August 23, 2019
October 2011 | Vol. X - No. 10
Q & A With Jim Tomaszewski, Founder of Lil' Iguana
Jim Created His Own Niche With His Proactive Safety Products
Some people make children's products to bring fun and happiness into a kids lives. And some, like Jim Tomaszewski, start making children's products to prevent tragedy.
| “Stick to your guns and make your idea fit a niche. If it doesn’t fit a niche, create your own niche.” — Jim Tomaszewski, Lil' Iguana.
Tomaszewski is the creator of the Lil' Iguana Children's Safety Foundation and corresponding award-winning educational DVD's, CD's, and other products. The Lil' Iguana 14-part television series on FamilyNet Cable has won several awards. But when it comes down to it, Tomaszewski isn't in the business to win accolades. He's working hard to keep kids safe, and using careful research has created his own niche among other children's safety products.
Q. What career path did you originally envision for yourself? Did you ever anticipate working with children’s products?
A. I wanted to be a professional athlete, mainly a baseball player. This dream was cut short when a drunk driver hit a car I was in, causing serious injuries that did not allow me to continue playing. After this I began my own marketing business, but never in a million years did I think I would be working with children’s products.
Q. How did you come up with the idea for your first product?
A. As the book The Tipping Point describes, there is a point in everyone’s life that changes them forever and helps them decide what path they will follow for the rest of their life. For me, it began in a very unlikely way when one morning my five-year-old son was helping me store some items in a big, plastic, storage container. As my son, Jim Jr., helped place smaller items into the container, he noted that the container was the same size as the one that they found a little boy’s body in a few days earlier.
My son was referring to Jeffrey Curley from Cambridge, Ma. Curley was only ten years old when he was abducted, sexually abused, and murdered. His mangled body was placed in a storage bin filled with cement and then dumped in the Southern Maine River. The two men responsible for his death and mistreatment are now serving life sentences for this crime.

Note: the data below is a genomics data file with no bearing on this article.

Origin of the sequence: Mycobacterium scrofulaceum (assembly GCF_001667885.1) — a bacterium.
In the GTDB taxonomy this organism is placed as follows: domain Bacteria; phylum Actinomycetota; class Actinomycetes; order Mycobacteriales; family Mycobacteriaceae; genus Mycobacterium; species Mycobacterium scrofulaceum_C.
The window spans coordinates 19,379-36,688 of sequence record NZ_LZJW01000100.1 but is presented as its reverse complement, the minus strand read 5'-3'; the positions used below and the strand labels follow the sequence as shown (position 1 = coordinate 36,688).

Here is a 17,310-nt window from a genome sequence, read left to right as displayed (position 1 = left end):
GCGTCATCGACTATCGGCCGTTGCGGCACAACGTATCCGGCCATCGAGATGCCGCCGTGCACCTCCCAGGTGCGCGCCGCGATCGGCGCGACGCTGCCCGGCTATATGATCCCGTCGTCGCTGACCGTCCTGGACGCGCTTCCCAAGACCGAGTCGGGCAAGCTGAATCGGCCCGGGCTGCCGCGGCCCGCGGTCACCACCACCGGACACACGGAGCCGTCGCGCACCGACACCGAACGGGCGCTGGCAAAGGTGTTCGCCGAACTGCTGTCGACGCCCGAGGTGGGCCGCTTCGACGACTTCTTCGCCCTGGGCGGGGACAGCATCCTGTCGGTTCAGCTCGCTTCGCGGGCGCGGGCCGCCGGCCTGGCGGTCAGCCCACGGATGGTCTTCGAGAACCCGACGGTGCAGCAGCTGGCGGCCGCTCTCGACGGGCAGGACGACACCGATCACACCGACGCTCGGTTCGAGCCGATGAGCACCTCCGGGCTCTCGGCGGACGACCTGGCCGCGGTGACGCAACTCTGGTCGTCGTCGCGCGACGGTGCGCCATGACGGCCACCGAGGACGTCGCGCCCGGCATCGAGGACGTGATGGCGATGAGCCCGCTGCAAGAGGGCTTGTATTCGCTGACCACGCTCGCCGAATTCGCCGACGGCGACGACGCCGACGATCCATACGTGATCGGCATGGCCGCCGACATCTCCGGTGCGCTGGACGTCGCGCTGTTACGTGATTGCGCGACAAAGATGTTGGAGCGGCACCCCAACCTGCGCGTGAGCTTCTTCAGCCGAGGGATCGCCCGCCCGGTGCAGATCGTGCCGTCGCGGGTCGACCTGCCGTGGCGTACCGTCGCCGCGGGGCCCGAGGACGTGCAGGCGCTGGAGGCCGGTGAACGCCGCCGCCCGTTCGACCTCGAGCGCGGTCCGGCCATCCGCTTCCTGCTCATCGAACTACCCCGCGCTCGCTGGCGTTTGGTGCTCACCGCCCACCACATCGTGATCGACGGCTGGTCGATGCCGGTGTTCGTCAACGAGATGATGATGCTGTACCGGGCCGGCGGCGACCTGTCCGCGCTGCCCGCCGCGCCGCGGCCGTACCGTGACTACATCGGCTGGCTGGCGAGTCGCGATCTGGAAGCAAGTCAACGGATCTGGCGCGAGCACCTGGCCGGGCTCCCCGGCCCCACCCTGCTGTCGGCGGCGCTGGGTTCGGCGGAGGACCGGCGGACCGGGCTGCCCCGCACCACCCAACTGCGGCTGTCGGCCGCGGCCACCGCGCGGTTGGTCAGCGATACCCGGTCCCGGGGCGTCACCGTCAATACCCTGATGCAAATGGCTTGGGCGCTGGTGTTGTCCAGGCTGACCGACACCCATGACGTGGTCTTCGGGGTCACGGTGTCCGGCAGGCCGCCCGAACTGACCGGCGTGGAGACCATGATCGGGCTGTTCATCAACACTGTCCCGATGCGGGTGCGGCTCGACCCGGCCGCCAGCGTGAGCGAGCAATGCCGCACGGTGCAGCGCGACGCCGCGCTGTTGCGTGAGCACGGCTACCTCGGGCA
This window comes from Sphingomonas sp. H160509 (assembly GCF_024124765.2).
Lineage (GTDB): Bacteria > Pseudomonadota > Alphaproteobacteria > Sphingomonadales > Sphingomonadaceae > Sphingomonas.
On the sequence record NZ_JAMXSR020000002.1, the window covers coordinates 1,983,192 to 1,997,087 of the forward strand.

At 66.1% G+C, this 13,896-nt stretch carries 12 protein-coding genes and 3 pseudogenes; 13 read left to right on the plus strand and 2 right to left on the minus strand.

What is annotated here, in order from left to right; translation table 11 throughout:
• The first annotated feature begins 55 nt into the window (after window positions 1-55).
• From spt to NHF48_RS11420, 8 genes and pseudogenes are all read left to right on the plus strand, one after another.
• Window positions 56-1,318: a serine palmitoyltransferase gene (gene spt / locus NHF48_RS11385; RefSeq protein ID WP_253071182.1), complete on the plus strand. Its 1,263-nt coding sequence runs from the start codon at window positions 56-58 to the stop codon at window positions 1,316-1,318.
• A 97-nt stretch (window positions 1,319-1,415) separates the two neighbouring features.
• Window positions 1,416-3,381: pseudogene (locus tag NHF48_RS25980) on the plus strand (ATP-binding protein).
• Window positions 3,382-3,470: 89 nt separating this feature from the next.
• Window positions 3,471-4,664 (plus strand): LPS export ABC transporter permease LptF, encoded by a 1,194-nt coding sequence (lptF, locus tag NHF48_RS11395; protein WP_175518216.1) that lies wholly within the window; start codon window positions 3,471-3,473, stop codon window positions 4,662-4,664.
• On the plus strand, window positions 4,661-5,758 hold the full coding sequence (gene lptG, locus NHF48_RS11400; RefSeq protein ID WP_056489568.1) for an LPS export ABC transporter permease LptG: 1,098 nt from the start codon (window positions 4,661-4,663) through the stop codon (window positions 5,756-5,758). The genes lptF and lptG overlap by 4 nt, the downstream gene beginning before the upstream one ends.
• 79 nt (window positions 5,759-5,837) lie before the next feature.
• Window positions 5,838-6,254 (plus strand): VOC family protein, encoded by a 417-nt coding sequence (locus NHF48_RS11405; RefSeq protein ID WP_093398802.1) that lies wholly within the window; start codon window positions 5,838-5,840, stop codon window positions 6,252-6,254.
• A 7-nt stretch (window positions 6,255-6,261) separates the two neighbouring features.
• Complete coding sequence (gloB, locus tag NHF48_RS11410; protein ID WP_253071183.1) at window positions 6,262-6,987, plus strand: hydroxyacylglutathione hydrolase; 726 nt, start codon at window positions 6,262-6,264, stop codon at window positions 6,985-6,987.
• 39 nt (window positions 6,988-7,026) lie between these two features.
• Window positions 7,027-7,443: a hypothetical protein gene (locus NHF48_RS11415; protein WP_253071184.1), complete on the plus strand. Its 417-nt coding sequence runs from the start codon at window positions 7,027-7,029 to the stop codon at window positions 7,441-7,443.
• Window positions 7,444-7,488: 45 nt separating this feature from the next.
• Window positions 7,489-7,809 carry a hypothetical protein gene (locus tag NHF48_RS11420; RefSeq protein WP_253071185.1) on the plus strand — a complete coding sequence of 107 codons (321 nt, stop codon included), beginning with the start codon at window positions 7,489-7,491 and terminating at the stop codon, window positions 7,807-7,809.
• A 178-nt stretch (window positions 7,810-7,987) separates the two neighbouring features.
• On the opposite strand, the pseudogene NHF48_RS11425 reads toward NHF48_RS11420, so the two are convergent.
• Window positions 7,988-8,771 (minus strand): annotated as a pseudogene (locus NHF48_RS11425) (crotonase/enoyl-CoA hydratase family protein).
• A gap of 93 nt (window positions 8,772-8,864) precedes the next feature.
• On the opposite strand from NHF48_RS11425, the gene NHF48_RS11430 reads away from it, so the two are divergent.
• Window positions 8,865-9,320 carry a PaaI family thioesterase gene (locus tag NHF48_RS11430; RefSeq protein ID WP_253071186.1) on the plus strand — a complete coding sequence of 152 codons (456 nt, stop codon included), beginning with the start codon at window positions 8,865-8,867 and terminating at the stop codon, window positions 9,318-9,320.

Jim Jr. asked me, “Daddy, why did the men do this to the boy?”
My tipping point came when my son then tried to fit himself into the container. When he could not he looked up at me and asked, “Daddy, I am so much smaller than that boy. How did this happen?” At that point, it was over for me. As the hair stood up on my body and a wave of adrenaline rushed through me, I realized that saving children would be my calling.
My son looked up at me again and asked, “Could these men have done the same thing to me or Erica?”
As my heart raced and tears welled in my eyes, I fumbled to make sense of a situation that made no sense at all. That was the toughest question ever posed to me by my child. I did not want to lie to my son, but I did not want to frighten him either. I told him that it could happen to him, but that I would do everything possible to make sure it did not happen to him or his sister, Erica.
That day was a rude awakening for me. I realized that I had told my children about strangers, but I had never showed them the tools they needed to prevent abduction and other incidents from occurring.
| “We found out through our research that music is the number one way to teach children and have them retain messages and lessons.” — Jim Tomaszewski, Lil' Iguana.
Q. What makes your product unique from other children’s safety products on the market?
A. After reviewing many educational safety programs that already existed, I realized that there were none that took a proactive approach to teaching children’s safety in a way that children aged two through eight could understand and retain. The existing programs focused on reacting to the problems that occurred after the fact, not preventing them in the first place. We looked to statistics and reports for guidance on developing a product that would actually save a child’s life and prevent anything from happening to that child. We found out through our research that music is the number one way to teach children and have them retain messages and lessons. That is why we utilized music in our initial venture, and continue to use music today in all of our programs.